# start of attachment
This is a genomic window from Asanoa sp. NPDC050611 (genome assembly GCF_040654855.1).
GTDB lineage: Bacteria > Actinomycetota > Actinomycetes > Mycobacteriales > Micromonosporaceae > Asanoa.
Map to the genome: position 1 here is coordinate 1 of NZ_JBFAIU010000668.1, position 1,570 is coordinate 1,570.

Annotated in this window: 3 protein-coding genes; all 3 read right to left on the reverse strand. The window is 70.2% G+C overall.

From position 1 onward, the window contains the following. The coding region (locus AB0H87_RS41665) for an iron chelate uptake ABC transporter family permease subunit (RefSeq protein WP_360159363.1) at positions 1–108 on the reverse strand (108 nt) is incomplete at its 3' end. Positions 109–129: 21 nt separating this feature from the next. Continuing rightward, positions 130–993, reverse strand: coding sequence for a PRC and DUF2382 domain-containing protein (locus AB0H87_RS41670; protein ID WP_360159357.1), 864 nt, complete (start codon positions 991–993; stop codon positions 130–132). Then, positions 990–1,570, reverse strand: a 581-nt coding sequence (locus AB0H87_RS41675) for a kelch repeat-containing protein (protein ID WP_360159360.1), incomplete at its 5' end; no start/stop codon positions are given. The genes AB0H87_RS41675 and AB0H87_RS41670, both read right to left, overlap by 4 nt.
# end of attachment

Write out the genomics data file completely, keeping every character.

This is a genomic window from Asanoa sp. NPDC050611 (genome assembly GCF_040654855.1).
GTDB lineage: Bacteria > Actinomycetota > Actinomycetes > Mycobacteriales > Micromonosporaceae > Asanoa.
Map to the genome: position 1 here is coordinate 1 of NZ_JBFAIU010000668.1, position 1,570 is coordinate 1,570.

Annotated in this window: 3 protein-coding genes; all 3 read right to left on the reverse strand. The window is 70.2% G+C overall.

From position 1 onward, the window contains the following. The coding region (locus AB0H87_RS41665) for an iron chelate uptake ABC transporter family permease subunit (RefSeq protein WP_360159363.1) at positions 1–108 on the reverse strand (108 nt) is incomplete at its 3' end. Positions 109–129: 21 nt separating this feature from the next. Continuing rightward, positions 130–993, reverse strand: coding sequence for a PRC and DUF2382 domain-containing protein (locus AB0H87_RS41670; protein ID WP_360159357.1), 864 nt, complete (start codon positions 991–993; stop codon positions 130–132). Then, positions 990–1,570, reverse strand: a 581-nt coding sequence (locus AB0H87_RS41675) for a kelch repeat-containing protein (protein ID WP_360159360.1), incomplete at its 5' end; no start/stop codon positions are given. The genes AB0H87_RS41675 and AB0H87_RS41670, both read right to left, overlap by 4 nt.